Is One of Your Backyard Chickens Under the Weather? What Are Your Options?


With more and more cities passing ordinances permitting the ownership of a small number of hens in suburban and even urban areas, backyard chickens are more popular than ever before. While these chickens can provide you with entertainment, companionship, and a regular source of healthy protein, they're also prone to some health problems with which you may not be accustomed if you haven't raised chickens before. Read on to learn more about tackling some common health issues with backyard hens as well as when (and how) to seek medical attention for a hen in crisis.

What health issues could you find your backyard hens facing?

Although chickens are a relatively low-maintenance pet, they do require a certain balance of nutrients and minerals in order to generate healthy eggs. Chickens who are deficient in calcium can have soft-shelled eggs, which may sometimes get stuck in the birth canal and cause discomfort and major internal issues. It's important to feed your chickens a well-rounded diet that includes lots of calcium-enriched products rather than empty calories like are found in white bread or plain cracked corn.

Another common issue for chickens is skin mites. These mites attach themselves to your chickens' skin and cause itching, leading your chickens to pick at their own feathers until their skin is raw and painful looking. Giving your chickens some dust or even a sandbox in which to bathe their skin and ruffle their feathers can go a long way toward keeping them mite-free and their skin infection-free.

A final issue you may find your chickens facing at some point is crop impaction or stasis. This happens when your chicken eats something too large for her crop to process; it stays stuck in the crop, sometimes blocking the exit of other food and preventing your chicken from getting all the nutrients she needs. A severely impacted crop will be hot and swollen and may require surgical intervention in order for your chicken to begin eating and drinking normally again.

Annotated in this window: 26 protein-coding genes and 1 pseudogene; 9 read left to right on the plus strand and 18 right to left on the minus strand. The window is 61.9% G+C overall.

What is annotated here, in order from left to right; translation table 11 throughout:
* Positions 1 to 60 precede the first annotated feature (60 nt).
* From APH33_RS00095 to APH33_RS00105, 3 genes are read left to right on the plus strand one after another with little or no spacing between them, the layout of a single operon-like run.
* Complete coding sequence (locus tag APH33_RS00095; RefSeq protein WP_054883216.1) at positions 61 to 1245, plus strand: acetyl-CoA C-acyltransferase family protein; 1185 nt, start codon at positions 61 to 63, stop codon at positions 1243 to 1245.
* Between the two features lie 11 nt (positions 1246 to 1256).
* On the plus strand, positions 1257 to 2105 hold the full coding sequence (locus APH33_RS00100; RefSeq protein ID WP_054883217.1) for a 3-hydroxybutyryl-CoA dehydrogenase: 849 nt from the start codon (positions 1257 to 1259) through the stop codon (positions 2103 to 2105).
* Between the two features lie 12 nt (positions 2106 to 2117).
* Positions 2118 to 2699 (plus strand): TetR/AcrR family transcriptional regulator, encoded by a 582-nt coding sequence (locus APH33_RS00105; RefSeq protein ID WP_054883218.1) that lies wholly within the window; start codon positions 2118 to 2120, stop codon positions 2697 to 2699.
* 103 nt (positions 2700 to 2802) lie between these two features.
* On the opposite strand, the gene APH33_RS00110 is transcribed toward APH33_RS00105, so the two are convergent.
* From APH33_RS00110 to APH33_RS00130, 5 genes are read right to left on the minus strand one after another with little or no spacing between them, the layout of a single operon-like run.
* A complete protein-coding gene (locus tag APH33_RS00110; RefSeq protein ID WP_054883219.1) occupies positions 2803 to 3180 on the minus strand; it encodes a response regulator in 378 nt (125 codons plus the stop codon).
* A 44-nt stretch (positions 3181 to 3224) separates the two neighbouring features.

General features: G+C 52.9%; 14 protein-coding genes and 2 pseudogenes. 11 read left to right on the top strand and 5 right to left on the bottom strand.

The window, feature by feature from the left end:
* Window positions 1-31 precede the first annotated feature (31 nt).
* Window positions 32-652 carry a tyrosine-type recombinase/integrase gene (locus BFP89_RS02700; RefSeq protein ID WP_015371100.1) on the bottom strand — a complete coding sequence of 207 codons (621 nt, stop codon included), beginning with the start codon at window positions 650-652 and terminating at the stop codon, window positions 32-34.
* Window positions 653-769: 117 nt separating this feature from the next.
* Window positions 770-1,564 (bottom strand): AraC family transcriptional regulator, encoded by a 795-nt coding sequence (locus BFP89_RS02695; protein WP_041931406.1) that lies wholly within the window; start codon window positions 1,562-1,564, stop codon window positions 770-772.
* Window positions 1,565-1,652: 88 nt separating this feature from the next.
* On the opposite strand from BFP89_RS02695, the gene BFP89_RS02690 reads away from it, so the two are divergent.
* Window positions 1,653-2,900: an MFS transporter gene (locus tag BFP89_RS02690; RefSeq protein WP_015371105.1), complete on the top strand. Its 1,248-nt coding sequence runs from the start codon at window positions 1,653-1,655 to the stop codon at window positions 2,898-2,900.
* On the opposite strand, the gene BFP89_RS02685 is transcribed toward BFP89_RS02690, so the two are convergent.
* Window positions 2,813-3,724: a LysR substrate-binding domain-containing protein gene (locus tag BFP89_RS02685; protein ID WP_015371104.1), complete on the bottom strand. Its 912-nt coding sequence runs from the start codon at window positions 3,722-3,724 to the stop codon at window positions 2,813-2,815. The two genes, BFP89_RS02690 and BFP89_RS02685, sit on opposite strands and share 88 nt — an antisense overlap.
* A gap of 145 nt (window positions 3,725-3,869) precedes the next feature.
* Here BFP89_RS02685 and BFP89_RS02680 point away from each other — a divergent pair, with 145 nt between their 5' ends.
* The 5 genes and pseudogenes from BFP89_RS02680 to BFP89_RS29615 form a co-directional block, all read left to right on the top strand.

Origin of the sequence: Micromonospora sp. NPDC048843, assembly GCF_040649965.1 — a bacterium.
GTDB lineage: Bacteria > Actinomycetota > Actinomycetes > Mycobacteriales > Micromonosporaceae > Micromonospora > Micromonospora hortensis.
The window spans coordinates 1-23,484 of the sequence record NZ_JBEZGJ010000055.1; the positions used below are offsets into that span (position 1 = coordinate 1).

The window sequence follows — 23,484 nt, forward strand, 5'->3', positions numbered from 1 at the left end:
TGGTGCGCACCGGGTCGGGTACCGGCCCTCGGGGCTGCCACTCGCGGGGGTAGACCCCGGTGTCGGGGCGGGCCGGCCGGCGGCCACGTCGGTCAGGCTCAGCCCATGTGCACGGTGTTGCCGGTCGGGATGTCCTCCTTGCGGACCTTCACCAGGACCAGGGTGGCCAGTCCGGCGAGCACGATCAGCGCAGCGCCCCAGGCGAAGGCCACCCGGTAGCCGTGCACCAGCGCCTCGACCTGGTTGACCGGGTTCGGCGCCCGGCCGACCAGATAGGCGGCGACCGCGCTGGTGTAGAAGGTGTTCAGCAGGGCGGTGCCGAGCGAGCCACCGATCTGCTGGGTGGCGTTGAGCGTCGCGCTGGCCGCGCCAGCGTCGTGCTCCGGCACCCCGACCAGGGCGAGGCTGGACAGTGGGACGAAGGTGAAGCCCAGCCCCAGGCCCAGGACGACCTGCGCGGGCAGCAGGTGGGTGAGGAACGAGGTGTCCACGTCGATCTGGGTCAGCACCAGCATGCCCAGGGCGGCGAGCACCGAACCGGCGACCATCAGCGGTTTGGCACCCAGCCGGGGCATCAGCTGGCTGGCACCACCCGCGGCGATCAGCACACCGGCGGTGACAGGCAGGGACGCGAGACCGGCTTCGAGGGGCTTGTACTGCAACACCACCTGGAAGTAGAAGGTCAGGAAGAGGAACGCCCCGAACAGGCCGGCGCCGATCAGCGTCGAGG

To diagnose and treat any of these issues, it's important to interact with your chickens on a regular basis. The more frequently you see your chickens, the more likely you'll be to notice any changes in appearance or behavior, and you'll also be able to spot any problems much sooner than someone who only sees the chickens during daylight hours once or twice a week.

How can you get help for a hen dealing with a health crisis?

With the increase in popularity of backyard chickens, more veterinarians and emergency vets are beginning to accept poultry patients—although many still classify them as "exotic" animals along the lines of reptiles and tropical birds. It's good to familiarize yourself with an animal hospital or emergency veterinarian within quick driving distance who is able to diagnose and treat chickens as soon as you acquire them, just so you have someone to contact in a situation that requires quick action. You'll also want to have a carrier handy, as trying to transport a sick, distressed chicken in your vehicle can be a stressful and sometimes messy process without a carrier in which to keep your chicken secure. 

Finally, you may want to consider joining an online forum or message board devoted to backyard chicken care so that you have somewhere to turn for a second opinion or even an unofficial diagnosis of symptoms. Although not doctors, the other board members will be able to provide you with their own experiences, and discussing their responses to some common chicken-health issues can help give you the confidence you need that you and your chickens' veterinarian are on the right path. 


14 November 2016

spaying and neutering your pets

Having your pets spayed and neutered is more important than most people realize. Not only does it help manage the pet population, but it can help your pet's behavior and protect them from unwanted and unsafe pregnancies. Our blog is all about spaying and neutering pets. You will learn about the procedure, the benefits and even the potential risks of having it done. Hopefully, the information that we have included here will help you come to an educated decision about whether your pet should be spayed or neutered. Take your time to read through everything compiled here and you should have little question about the procedure.